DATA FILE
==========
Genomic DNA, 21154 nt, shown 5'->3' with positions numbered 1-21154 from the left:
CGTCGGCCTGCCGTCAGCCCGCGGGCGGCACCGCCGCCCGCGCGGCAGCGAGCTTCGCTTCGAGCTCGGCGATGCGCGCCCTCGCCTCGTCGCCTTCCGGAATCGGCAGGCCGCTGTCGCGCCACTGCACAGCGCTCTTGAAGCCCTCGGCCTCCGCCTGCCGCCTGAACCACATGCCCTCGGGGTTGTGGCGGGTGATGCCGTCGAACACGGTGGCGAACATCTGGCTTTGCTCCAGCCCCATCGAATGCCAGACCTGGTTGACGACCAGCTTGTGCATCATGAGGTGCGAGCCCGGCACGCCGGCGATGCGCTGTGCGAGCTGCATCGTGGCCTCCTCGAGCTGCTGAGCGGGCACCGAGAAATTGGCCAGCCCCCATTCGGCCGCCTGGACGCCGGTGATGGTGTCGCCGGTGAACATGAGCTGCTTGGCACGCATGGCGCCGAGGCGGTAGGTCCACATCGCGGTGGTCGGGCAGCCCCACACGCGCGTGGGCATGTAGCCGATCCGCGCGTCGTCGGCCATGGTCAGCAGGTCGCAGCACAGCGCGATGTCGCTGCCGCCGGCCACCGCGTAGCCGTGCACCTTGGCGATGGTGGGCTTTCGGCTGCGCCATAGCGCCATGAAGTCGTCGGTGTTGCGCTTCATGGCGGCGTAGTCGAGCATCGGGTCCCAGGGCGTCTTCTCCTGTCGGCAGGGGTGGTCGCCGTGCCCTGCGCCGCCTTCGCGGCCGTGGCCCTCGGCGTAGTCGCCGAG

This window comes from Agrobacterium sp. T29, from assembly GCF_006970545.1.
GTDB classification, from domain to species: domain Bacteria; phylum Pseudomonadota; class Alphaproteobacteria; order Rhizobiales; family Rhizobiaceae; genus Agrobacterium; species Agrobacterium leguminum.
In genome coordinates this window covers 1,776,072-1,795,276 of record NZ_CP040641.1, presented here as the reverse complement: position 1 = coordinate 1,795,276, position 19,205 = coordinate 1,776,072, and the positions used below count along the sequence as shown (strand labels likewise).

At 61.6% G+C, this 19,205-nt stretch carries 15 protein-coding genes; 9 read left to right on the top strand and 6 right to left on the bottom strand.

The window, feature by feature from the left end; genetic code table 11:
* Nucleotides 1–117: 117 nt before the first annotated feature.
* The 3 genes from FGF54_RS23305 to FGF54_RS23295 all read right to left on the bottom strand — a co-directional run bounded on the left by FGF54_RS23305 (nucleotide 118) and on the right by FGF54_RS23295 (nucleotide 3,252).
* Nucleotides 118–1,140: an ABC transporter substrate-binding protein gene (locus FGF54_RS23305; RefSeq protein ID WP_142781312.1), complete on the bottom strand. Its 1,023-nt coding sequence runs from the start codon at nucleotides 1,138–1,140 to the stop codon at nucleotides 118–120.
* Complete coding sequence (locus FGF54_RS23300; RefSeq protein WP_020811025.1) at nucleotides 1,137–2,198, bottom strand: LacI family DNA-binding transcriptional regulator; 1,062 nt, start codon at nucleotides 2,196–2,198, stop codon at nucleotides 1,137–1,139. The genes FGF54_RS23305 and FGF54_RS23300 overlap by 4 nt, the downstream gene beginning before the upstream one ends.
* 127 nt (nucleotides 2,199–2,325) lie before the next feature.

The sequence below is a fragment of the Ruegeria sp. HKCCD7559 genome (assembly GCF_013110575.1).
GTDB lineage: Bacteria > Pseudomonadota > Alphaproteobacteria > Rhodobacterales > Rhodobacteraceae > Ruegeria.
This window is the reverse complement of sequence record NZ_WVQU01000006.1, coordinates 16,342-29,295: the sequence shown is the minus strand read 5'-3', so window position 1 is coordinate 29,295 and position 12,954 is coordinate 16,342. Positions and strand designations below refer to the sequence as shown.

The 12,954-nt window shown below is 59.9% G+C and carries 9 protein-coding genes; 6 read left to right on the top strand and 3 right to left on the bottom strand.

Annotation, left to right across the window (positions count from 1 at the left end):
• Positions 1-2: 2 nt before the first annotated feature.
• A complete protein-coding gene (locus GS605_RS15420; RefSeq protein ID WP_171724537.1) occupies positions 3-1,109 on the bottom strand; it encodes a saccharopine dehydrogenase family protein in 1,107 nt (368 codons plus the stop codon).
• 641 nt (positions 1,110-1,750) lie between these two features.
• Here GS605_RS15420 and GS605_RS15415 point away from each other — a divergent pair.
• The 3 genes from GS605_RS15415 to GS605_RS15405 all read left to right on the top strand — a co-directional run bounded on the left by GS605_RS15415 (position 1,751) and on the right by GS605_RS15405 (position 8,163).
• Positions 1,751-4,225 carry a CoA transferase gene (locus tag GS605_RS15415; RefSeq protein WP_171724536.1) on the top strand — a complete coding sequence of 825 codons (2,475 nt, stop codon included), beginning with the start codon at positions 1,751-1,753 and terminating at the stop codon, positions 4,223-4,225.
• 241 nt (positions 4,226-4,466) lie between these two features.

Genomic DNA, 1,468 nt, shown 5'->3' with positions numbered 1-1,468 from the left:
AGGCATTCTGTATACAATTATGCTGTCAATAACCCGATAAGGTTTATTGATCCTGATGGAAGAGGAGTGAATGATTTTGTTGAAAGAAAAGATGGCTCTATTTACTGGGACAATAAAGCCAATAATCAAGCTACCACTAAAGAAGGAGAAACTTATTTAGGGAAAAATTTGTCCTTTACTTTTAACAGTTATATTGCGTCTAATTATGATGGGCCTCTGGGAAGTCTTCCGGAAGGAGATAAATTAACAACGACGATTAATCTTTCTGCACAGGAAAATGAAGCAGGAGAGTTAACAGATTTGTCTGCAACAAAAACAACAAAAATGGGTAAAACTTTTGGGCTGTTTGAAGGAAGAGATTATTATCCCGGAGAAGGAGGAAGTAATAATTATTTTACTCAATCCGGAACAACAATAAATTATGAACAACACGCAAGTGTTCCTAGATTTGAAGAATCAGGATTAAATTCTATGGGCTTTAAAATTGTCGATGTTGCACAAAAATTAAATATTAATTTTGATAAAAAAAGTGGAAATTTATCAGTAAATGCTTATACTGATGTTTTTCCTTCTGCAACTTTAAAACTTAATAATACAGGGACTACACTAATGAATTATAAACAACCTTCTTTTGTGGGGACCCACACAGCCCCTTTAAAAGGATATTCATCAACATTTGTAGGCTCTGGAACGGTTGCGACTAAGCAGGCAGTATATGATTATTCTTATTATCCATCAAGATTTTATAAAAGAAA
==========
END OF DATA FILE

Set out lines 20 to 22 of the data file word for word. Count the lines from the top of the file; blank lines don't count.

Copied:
• 641 nt (positions 1,110-1,750) lie between these two features.
• Here GS605_RS15420 and GS605_RS15415 point away from each other — a divergent pair.
• The 3 genes from GS605_RS15415 to GS605_RS15405 all read left to right on the top strand — a co-directional run bounded on the left by GS605_RS15415 (position 1,751) and on the right by GS605_RS15405 (position 8,163).